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The Regions of Italy: A Reference Guide to History and Culture

By Katainen, V. Louise | Phi Kappa Phi Forum, Summer 2002 | Go to article overview

The Regions of Italy: A Reference Guide to History and Culture


Katainen, V. Louise, Phi Kappa Phi Forum


ROY DOMENICO. The Regions of Italy: A Reference Guide to History and Culture. Westport, Connecticutt and London: Greenwood Press, 2002. 472 pages. $65.00. GINO MOLITERNO, editor. Encyclopedia of Contemporary Italian Culture. London and New York: Routledge, 2000. 704 pages. $145.00. Two recent publications provide abundant data about modern Italy. Roy Domenico's 472-page The Regions of Italy focuses on the characteristics and qualities of Italy's regions and smaller localities, while Gino Moliterno's 704page Encyclopedia of Contemporary Italian Culture offers the reader up-to-date information about Italian institutions, practices, and social activities since the end of the Second World War.

"From the time people first uttered the word 'Italia,' or some variation of it, until this century, Italians have identified more with their own locales than with what we now know as 'Italy' (xiii)." So begins the Introduction to The Regions of Italy: A Reference Guide to History and Culture. Domenico goes on in the Introduction to sketch a brief history of the tumultuous changes that the peninsula has seen over the centuries since ancient Roman times: through the Dark Ages, the high Middle Ages, the Renaissance, the Risorgimento, and the twentieth century. Domenico's principal aim in delineating this varied but never dull history is to underscore the continuing vitality of Italy's local and regional institutions and customs, often at the expense of a sense of national identity and cohesiveness.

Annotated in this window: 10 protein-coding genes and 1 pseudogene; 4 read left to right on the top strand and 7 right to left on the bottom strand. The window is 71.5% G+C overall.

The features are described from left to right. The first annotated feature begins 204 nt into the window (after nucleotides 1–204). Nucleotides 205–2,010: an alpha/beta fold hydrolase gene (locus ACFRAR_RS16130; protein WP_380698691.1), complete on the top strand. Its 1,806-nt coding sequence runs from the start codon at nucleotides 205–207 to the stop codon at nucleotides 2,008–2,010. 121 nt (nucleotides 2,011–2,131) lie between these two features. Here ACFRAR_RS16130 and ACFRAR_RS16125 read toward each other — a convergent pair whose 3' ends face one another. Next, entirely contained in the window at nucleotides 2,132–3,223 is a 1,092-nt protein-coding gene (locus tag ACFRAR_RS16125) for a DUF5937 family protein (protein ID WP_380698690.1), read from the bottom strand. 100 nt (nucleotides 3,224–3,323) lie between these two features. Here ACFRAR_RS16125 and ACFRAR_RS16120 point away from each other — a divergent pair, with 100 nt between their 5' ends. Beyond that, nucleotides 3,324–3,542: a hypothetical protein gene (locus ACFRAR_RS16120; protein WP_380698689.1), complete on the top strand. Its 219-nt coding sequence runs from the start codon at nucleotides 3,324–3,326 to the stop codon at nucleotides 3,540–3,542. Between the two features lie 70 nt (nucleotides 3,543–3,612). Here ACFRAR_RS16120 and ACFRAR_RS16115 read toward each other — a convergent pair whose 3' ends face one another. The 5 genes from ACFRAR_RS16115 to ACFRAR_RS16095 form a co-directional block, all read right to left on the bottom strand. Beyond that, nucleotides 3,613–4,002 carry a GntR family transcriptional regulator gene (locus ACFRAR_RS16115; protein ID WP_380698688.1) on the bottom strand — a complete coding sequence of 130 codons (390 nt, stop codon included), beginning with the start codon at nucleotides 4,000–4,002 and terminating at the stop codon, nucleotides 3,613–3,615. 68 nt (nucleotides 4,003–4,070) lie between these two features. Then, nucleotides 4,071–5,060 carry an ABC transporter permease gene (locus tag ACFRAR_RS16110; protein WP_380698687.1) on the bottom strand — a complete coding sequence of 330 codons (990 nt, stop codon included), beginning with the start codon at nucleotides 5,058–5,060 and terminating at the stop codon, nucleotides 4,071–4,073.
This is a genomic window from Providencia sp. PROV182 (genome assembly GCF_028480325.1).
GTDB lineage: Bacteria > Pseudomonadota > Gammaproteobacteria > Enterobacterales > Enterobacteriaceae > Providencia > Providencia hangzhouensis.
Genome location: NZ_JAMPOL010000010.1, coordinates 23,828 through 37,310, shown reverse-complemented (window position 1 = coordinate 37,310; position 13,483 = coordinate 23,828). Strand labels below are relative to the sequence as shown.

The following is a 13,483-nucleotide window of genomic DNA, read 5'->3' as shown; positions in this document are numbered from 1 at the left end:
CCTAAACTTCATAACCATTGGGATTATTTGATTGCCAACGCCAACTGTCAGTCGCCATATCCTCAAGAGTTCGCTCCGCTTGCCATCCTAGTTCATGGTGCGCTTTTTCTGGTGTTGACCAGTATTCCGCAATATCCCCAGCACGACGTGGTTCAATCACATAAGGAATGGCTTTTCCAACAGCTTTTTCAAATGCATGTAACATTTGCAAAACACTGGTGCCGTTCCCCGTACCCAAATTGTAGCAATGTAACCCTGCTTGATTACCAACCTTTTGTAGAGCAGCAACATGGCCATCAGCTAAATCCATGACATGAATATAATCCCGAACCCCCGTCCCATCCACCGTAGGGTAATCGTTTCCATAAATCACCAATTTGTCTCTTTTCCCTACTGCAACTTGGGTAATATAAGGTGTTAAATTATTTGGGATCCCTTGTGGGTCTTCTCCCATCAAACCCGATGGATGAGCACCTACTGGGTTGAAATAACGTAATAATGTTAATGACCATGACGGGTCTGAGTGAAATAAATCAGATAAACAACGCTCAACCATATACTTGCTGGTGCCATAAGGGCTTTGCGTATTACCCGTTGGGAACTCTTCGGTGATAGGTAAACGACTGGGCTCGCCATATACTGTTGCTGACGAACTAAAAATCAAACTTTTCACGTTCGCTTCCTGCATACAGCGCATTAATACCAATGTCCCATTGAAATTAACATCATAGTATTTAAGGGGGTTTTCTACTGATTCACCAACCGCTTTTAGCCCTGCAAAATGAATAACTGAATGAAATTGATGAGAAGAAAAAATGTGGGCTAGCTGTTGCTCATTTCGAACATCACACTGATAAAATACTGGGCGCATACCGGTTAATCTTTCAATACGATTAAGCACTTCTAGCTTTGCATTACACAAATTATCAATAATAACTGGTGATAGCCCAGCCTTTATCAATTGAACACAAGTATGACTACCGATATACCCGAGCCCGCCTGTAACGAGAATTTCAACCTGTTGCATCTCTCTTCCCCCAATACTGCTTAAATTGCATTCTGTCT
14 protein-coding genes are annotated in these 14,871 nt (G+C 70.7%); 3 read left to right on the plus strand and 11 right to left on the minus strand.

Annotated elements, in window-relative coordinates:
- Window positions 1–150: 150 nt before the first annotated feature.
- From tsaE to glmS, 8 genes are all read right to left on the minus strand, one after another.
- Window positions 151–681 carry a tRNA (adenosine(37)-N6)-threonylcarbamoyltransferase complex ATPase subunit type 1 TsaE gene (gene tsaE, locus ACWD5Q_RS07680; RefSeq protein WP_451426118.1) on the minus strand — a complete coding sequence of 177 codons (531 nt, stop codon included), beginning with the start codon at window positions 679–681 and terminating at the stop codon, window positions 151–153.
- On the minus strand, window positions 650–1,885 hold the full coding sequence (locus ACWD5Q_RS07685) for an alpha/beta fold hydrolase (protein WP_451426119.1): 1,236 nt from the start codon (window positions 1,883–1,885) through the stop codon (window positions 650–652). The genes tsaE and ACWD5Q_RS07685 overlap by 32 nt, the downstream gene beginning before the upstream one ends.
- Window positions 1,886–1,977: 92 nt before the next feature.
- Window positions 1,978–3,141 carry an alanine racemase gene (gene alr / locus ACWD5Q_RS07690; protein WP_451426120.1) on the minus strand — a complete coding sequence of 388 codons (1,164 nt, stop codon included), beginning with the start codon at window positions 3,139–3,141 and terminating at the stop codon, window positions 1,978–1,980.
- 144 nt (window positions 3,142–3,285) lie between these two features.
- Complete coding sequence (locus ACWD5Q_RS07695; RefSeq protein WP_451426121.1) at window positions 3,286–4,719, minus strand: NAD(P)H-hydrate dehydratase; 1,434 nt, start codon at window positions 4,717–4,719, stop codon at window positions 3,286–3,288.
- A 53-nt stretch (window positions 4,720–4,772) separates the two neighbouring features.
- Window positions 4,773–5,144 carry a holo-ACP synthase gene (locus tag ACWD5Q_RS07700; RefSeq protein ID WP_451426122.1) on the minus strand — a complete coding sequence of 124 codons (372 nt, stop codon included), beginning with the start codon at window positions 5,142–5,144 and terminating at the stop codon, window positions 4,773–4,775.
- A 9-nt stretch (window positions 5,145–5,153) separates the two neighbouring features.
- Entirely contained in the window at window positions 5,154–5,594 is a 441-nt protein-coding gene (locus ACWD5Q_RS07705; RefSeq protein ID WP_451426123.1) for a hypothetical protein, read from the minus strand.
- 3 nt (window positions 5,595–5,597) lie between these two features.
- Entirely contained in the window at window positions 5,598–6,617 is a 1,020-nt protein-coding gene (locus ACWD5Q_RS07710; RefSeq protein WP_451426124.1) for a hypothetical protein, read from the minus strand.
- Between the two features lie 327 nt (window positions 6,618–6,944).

The book is divided into twenty chapters that mirror the twenty administrative units into which Italy was divided during the period of Risorgimento, or Unification (1830-1870). These regions are Abruzzo, Apulia, Basilicata, Calabria, Campania, Emilia Romagna, Friuli-Venezia Giulia, Lazio, Liguria, Lombardy, Marche, Molies, Piedmont, Sardinia, Sicily, Trentino-Alto Adige, Tuscany, Umbria, Valle d'Aosta, and Veneto. Each chapter begins with a short description of the region's characteristics, economy, cuisine, history, and recent politics, and is followed by subchapters that describe the history and the cultural and artistic importance of the region's most important cities. Smaller and less historically important regions such as Basilicata and Trentino-Alto Adige have only two subchapters each, while regions of greater power and significance have many more; Lombardy, in northern Italy, holds the record with eleven cities highlighted, followed by Tuscany, in central Italy, with ten. A beautiful black-and-white photo essay depicts the most important architectural monuments of the nation's regions. At the end of the book the reader will find useful tools for locating specific data and for clarifying potentially confusing details about Italy: a glossary, a chronology, a bibliography, and a detailed index.

The Encyclopedia of Contemporary Italian Culture explores and seeks to elucidate the profound social, economic, and historical transformations that have

shaped Italy since the end of the Second World War. As noted in the Introduction, these transformations have occurred neither easily nor painlessly. In the past sixty years, Italy seems to have been in an almost constant state of crisis; to cite just one obvious example, since the inauguration of a republican form of government in 1947, Italy has had approximately one government per year.

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